From the March 1997 issue of Entrepreneur

Traveling businesspeople who need the power of their office computers on the road can find it in the newest high-performance, feature-rich notebook computers. Outstripping their full-sized 486 desktop brothers, these small machines have faster processors, larger hard drives, more memory, more flexibility and greater capabilities than many 2- or 3-year-old desktop PCs.

High-performance notebooks--characterized by their 8-by-11-inch size--have multimedia capabilities and include CD-ROM drives, stereo speakers, speedy built-in modems, color display screens, a variety of ports for PC cards and connectors, microphone and phone jacks, and docking capability once you're back at your office. Some have an "open architecture" that allows you to build the notebook to your personal specifications.

Except for ultra-thin models, extra features tend to add bulk and weight to portable computers, even though many notebooks incorporate slots for interchangeable components such as CD-ROM, floppy disk and backup drives, and extra battery packs.

Although you can, of course, leave some of the components at home, most mobile entrepreneurs need multimedia versions to take their offices with them, especially if they are making presentations or videoconferencing. But remember, extra cables and plugs add pounds to your luggage--and dollars to your total.

If it's speed you're after, the new notebooks' "brains" work faster than ever, many offering 150 MHz. To power that speed, rechargeable batteries provide two to six hours of operation. Some notebooks have a "sleep" mode to save power; most have a backup battery.

Prices for high-performance notebooks have not decreased with their growing popularity: Standard models still hover around $2,500; those with greater speed and muscle cost up to $5,000. (Remember, street prices can be hundreds of dollars lower.)

Almost every notebook on the market is powered by Intel's Pentium chip, which is swifter than a 486 but uses more battery power; hence the expansion bay for an extra pack. Most of the new models have upgradable RAM for more memory and can use several applications simultaneously.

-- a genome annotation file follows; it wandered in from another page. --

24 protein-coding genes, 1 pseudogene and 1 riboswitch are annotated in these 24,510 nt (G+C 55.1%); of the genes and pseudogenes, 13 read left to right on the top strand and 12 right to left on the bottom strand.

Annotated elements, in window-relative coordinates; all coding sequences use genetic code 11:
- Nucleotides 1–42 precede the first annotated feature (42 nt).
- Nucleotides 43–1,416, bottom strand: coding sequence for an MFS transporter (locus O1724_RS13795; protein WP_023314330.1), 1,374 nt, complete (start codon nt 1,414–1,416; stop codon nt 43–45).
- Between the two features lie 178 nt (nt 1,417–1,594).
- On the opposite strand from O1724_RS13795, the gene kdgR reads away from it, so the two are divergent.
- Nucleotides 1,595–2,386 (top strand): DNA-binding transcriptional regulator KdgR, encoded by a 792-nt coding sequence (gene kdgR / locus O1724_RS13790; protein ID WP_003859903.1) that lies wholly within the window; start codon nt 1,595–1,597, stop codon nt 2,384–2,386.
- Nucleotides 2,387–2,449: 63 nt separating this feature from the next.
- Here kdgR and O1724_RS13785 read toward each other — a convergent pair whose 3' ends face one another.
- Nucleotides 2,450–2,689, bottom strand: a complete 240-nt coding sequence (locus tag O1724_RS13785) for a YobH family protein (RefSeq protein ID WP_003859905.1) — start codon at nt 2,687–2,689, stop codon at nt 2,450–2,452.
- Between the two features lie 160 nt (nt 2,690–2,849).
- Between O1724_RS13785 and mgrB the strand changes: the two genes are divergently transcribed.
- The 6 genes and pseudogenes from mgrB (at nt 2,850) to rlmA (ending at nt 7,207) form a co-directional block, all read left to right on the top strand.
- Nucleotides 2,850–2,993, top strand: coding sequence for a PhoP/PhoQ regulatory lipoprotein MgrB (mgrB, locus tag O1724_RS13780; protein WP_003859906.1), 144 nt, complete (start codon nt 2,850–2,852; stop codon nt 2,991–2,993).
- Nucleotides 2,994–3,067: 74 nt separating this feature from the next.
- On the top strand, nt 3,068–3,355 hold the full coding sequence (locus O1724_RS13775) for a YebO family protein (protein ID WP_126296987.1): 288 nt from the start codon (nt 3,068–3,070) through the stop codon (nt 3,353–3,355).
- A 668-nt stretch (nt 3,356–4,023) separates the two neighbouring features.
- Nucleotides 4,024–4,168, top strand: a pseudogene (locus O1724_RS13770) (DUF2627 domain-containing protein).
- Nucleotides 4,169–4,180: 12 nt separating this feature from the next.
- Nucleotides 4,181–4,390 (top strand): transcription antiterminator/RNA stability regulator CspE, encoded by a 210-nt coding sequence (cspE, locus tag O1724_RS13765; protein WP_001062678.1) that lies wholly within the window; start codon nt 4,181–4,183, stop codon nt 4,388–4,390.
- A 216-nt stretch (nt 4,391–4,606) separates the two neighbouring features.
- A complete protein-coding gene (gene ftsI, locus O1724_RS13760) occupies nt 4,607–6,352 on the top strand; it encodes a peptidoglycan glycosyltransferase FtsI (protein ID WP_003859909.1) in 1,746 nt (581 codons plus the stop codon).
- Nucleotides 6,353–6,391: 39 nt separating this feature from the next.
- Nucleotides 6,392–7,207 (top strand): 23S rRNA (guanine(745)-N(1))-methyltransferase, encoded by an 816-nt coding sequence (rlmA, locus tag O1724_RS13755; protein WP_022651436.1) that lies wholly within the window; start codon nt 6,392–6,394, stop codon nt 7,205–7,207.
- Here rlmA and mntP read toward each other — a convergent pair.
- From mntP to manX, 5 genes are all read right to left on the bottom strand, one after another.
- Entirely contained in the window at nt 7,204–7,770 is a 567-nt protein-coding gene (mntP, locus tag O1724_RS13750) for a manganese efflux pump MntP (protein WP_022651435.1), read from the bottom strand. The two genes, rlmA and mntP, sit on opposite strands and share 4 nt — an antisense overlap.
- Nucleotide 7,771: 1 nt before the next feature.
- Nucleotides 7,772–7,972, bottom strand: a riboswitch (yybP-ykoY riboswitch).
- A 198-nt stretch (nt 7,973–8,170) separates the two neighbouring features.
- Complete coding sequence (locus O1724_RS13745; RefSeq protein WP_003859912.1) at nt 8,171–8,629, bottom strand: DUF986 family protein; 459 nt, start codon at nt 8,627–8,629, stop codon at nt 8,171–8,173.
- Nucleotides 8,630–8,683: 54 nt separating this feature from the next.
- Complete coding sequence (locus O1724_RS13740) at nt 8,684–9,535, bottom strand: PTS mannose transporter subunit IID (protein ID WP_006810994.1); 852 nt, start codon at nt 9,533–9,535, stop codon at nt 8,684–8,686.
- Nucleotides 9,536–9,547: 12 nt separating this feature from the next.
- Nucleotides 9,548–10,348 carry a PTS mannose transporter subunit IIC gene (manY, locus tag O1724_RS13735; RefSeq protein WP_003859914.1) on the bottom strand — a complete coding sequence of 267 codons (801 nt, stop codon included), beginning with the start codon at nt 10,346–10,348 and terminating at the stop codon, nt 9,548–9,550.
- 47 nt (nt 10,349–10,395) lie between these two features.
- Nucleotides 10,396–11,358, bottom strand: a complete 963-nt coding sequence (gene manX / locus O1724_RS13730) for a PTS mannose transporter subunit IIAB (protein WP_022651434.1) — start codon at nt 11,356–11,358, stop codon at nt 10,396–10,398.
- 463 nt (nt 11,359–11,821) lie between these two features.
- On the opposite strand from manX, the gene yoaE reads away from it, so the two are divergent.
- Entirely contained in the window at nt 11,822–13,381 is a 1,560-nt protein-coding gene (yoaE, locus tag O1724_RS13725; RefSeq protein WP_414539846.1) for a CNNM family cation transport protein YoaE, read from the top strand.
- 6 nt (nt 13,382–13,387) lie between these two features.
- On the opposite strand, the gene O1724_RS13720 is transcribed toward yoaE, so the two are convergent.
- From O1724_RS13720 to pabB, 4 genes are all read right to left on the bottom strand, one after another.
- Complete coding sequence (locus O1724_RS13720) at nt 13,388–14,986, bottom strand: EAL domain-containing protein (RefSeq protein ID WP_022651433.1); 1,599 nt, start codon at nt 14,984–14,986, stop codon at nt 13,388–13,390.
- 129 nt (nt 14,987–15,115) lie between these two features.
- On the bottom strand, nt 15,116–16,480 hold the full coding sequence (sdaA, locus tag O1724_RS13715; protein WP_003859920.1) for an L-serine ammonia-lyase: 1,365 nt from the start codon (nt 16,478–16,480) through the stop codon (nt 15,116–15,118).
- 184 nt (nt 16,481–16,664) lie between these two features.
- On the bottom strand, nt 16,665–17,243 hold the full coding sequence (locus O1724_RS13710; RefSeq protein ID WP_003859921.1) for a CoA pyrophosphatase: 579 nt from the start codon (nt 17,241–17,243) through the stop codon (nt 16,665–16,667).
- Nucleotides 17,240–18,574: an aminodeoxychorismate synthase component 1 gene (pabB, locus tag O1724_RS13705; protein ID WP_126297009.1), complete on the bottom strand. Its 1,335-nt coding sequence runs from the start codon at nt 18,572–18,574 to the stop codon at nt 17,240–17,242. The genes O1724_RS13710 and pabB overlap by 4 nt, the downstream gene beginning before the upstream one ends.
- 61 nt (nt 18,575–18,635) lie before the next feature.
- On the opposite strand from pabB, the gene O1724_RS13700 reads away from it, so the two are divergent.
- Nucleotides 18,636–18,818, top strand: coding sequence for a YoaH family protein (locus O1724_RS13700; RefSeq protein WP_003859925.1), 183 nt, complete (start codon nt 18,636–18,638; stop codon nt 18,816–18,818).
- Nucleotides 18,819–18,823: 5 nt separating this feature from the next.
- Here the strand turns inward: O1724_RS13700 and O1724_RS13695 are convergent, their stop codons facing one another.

Lower-end models, such as AST's Ascentia P series, are expandable to 40MB RAM. Higher-end models, including Panasonic's CF-25 series, are expandable to 72MB RAM, and the Hitachi Mx series to
80MB RAM. The more memory you add, however, the higher the price.

Multimedia, which combines video, audio and graphics for taking your show on the road, is accommodated in notebook computers through multiple stereo speakers or ports to connect external speakers, removable CD-ROM drives, and ports to hook up to large monitors or screens.

Display screens are larger this year, and it's rare to find a high-performance notebook screen smaller than 11.3 inches; in fact, many have 12.1-inch screens. Trackpads, usually located front and center, are more popular on the new notebooks, although some have a port for connecting an external mouse.

Docking capabilities--relatively new for notebook computers but becoming commonplace--allow you to plug in to your full-sized desktop components once you've brought your notebook home. If desk space is at a premium, a dockable high-performance notebook takes up less room and does double duty for road warriors when it's time to upgrade or replace your desktop hard drive without getting rid of your standard keyboard and monitor.

Shopping for a notebook can be simple if you:


  • determine how much speed and performance you need--the faster the processor, the higher the price.


  • take the time to comparison shop. Ask to see the entire line of a series, then discuss lower- and higher-end versions with salespeople before coming to a decision.


  • make a list of must-have features, then add like-to-have features depending on your budget.


  • decide how fast you need your CD-ROM drive to be--the faster it is, the more expensive.


  • calculate how many ports you need for printers, modems, networking, hard drives, CD-ROM drives, scanners, speakers, jacks, three-plug connectors, an external mouse and a keyboard.


  • buy from a company that has a solid reputation and service record.


  • check out warranties.

Contact Sources

Kiwi, 2314 Walsh Ave., Santa Clara, CA 95051.

Jill Amadio is a writer in Newport Beach, California.